As many of you might already be aware, one of the key changes in Servlet 3/Java EE 6 was the introduction of asynchronous Servlets. Interestingly enough, a lot of the code examples at the time used native Java SE concurrency APIs to demonstrate the asynchronous Servlets feature. The problem in a Java EE environment is that Java SE concurrency essentially bypasses the Java EE runtime altogether and misses valuable contextual information (security, class-loader, naming, etc), not to mention potentially compromising stability/scalability since it sidesteps the container's internal thread/resource pools. Native Java SE threads also can't be managed or monitored via the application server (such as providing admin console visualizations, automatic timeouts, long-running warnings, etc). This of course is where the Java EE concurrency utilities standardized in Java EE 7 comes in. In a recent code-driven blog post, Shing Wai Chan demonstrates how to properly use asynchronous Servlets via the Java EE concurrency utilities.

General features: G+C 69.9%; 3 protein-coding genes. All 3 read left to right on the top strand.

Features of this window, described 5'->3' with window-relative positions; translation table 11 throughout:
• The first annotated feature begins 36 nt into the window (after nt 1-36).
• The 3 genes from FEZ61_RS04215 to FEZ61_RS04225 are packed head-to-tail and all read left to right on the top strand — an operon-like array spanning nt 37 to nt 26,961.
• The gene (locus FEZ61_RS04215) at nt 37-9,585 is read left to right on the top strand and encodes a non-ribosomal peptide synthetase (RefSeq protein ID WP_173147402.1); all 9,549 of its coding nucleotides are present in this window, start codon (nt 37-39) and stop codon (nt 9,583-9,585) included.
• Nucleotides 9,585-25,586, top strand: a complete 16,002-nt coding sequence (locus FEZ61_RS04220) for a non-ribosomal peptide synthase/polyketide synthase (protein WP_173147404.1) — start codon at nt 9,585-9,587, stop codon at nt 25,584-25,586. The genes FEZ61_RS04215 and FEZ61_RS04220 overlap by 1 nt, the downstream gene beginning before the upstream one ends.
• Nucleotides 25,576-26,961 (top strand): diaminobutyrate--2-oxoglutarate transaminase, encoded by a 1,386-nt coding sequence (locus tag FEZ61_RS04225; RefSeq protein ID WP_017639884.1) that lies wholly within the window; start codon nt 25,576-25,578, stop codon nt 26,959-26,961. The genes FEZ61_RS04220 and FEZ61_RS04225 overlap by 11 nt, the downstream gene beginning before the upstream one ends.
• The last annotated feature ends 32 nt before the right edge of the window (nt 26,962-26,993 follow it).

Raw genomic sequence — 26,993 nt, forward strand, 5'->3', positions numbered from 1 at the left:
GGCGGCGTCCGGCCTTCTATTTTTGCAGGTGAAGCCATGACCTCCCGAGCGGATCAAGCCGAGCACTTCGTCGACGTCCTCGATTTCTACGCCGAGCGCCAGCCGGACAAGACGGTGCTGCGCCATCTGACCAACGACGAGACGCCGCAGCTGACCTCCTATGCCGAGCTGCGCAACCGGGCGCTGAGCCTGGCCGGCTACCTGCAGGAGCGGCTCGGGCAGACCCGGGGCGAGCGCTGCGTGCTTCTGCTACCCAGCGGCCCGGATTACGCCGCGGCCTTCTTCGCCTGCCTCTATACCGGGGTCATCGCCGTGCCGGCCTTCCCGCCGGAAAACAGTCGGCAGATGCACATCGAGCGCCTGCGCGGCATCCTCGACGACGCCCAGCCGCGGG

For those that aren't big fans of lower level concurrency APIs (I sympathize :-)), it is certainly possible to use asynchronous Servlets with EJB 3 @Asynchronous instead as demonstratedhere.